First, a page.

In this case, two Kaby Lake cores plus L3 cache (plus periphery required for another two cores) are approximately 27.47 mm2. This makes the two cores in the dual core design approximately (given sufficient error margin) 27.8 % of the die. Doubling the die size for the four core version means that the CPU cores take up ~43% of the design. It's worth noting that using Intel's official die shot of the quad-core above puts the core area at around the 33-37% mark, depending on how you count the interconnect. The GPU area is almost identical (within 1%) of the core area as well. Our numbers here are calculated from delidded CPUs rather than official numbers, as Intel sporadically gives out such numbers these days (it depends which department is making the announcement, oddly) which makes our results more of an upper limit which is important to consider.

Because of the image above, we could arguably call the GT2 graphics inside the quad core design equal in size to the CPU cores (which seems plausable) at 54.94 mm2, then using the full dize size measurement above, it leaves 16.27 mm2 for the memory controller, system agent, and other requirements. If we do the math back into the dual core design with the same graphics core, we get 16.27 mm2 for the memory controller and other requirements as well.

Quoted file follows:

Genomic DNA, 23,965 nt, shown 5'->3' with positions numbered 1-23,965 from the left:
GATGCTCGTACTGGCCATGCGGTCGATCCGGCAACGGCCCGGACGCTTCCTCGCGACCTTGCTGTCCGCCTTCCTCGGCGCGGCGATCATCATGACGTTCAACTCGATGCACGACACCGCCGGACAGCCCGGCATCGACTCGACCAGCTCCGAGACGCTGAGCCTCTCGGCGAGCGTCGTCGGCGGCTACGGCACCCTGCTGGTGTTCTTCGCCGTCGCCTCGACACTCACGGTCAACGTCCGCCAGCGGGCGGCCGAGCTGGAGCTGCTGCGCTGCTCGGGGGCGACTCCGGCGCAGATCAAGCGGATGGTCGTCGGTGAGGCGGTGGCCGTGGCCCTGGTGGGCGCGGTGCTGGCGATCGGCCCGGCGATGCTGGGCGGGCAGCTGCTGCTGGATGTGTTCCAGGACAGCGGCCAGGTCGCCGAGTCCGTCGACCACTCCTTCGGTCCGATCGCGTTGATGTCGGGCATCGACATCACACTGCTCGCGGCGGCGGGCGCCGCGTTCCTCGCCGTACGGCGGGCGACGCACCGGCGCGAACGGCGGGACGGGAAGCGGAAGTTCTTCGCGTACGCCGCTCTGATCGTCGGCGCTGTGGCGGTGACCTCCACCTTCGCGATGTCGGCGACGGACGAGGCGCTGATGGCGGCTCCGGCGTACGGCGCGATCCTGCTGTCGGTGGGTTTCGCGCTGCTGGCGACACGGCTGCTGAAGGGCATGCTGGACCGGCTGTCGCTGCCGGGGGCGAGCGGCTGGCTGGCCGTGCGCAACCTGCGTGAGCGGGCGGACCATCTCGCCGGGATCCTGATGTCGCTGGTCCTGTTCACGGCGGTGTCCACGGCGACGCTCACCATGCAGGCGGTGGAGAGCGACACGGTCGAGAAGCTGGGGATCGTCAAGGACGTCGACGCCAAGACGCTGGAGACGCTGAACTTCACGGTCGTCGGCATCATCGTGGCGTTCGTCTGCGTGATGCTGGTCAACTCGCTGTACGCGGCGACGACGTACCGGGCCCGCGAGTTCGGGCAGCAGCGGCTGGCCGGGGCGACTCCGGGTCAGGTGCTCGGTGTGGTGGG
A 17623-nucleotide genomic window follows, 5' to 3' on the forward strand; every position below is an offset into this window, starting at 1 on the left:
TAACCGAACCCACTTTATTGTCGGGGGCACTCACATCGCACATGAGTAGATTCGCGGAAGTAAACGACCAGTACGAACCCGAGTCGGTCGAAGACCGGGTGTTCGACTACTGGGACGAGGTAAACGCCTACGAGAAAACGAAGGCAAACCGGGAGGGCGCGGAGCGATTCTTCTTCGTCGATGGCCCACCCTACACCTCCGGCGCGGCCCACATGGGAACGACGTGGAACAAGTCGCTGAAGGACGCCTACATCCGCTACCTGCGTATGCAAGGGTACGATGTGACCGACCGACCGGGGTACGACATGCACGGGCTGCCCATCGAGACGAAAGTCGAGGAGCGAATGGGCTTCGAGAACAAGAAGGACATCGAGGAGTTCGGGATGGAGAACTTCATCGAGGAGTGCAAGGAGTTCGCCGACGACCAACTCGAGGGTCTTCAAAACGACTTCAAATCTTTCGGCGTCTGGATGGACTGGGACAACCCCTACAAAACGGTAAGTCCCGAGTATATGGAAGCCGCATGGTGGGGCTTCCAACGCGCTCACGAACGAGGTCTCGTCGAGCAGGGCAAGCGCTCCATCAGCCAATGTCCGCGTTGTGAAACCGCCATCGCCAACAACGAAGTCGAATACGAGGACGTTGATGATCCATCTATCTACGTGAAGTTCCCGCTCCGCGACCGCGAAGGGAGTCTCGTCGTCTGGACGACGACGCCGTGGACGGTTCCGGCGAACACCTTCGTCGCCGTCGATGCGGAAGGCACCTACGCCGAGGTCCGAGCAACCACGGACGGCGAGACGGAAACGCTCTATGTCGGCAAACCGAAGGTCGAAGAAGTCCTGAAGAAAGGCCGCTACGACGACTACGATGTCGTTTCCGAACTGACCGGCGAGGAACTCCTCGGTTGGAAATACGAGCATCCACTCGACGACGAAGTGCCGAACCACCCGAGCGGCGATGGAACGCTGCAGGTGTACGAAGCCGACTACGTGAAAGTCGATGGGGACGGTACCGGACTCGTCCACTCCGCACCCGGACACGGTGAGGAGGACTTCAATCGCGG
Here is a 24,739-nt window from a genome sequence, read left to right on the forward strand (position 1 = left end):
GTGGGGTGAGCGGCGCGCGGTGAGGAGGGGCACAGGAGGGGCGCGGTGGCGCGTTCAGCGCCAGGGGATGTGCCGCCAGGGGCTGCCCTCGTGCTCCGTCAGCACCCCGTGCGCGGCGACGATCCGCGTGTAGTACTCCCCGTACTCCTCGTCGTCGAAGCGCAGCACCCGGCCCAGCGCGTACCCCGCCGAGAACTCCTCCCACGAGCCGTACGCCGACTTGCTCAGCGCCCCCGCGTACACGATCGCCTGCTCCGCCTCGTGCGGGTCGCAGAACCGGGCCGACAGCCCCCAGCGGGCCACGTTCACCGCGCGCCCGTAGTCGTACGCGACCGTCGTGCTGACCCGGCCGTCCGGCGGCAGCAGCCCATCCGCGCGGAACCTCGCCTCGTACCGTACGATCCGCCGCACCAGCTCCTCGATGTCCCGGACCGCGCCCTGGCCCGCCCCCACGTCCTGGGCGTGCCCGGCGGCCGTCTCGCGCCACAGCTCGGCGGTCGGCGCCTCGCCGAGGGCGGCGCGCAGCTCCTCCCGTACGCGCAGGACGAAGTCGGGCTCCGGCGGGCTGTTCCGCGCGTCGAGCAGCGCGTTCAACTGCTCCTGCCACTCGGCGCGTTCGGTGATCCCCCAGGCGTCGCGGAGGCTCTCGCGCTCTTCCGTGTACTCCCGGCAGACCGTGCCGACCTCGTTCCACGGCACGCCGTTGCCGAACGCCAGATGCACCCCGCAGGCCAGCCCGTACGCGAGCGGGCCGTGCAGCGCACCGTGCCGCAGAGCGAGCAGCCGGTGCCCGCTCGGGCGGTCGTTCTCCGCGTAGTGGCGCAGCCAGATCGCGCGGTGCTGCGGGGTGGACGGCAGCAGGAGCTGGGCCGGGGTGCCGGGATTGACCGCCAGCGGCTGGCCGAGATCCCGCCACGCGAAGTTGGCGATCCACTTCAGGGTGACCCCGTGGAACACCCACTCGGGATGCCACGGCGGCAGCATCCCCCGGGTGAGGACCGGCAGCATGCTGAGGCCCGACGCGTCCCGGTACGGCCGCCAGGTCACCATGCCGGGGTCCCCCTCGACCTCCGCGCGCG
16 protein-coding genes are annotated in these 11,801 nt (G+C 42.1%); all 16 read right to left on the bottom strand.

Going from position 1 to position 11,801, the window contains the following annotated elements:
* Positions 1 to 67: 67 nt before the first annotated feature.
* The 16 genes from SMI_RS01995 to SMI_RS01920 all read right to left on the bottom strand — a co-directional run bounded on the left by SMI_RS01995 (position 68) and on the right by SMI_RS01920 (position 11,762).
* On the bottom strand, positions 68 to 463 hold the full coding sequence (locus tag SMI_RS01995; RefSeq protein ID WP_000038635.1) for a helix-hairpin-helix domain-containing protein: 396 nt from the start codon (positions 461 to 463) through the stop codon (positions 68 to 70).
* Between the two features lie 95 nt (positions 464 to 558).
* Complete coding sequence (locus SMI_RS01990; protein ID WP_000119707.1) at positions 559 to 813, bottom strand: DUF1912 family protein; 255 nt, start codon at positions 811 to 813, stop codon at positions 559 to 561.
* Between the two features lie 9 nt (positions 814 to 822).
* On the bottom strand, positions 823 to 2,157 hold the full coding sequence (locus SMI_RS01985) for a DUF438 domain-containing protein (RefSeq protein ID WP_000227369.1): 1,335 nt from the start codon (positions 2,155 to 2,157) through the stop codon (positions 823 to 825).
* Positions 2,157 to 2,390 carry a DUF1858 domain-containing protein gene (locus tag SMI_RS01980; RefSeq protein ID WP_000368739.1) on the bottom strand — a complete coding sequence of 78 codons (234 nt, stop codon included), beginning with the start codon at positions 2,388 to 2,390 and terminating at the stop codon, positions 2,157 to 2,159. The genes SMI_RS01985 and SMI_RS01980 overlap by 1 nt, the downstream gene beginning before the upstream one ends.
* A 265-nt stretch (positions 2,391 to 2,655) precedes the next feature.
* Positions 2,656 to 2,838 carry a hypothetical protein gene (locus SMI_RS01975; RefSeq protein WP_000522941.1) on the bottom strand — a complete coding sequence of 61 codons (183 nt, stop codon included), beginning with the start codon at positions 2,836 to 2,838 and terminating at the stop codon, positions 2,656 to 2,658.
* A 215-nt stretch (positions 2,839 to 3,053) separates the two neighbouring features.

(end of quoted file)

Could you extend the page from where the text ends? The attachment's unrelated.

Kaby Lake Comparison
CPU Die Size Cores Core Area GT2 Area IMC + other
Intel Kaby Lake-S 4+2 126.15 4 54.94 54.94 16.27
Intel Kaby Lake-S 2+2 98.68 2 27.47 54.94 16.27

For clarity, numbers in bold are measured; italics are estimates, and others are calculated.

So if the difference in die size can account for the price difference and won’t affect margins, what’s the bottom line here? Ultimately $60-70 per sale lost is a drop in revenue. However, it also depends on yields, and how the different CPUs are being binned. That information we won’t ever have. What we do know is that the Core i3-7350K is coming onto shelves at the end of January/beginning of February, rather than with the rest of the Kaby Lake CPUs in early January. So perhaps, ultimately, the effect of offering a Core i3-K in this case is minimal to Intel’s bottom line.

But Where Does the Core i3-7350K Fit In?

Intel's 7th Generation of Core CPUs, which often goes by its internal code name 'Kaby Lake', stretches from 91W on the mainstream desktop down to 4.5W for notebook processors, all using the same underlying technology in different core and integrated graphics configurations. The i7-7700K is the top part of this processor family, featuring four cores with hyperthreading, and we move down through the Core i5 and Core i3 parts. This time there are three overclocking processors, with the new one being the Core i3-7350K.

Intel Kaby Lake S SKUs
i7-7700K 4/8 4.2/4.5 HD 630 8 MB - 91 W $339
i7-7700 4/8 3.6/4.2 HD 630 8 MB - 65 W $303
i7-7700T 4/8 2.9/3.8 HD 630 8 MB - 35 W $303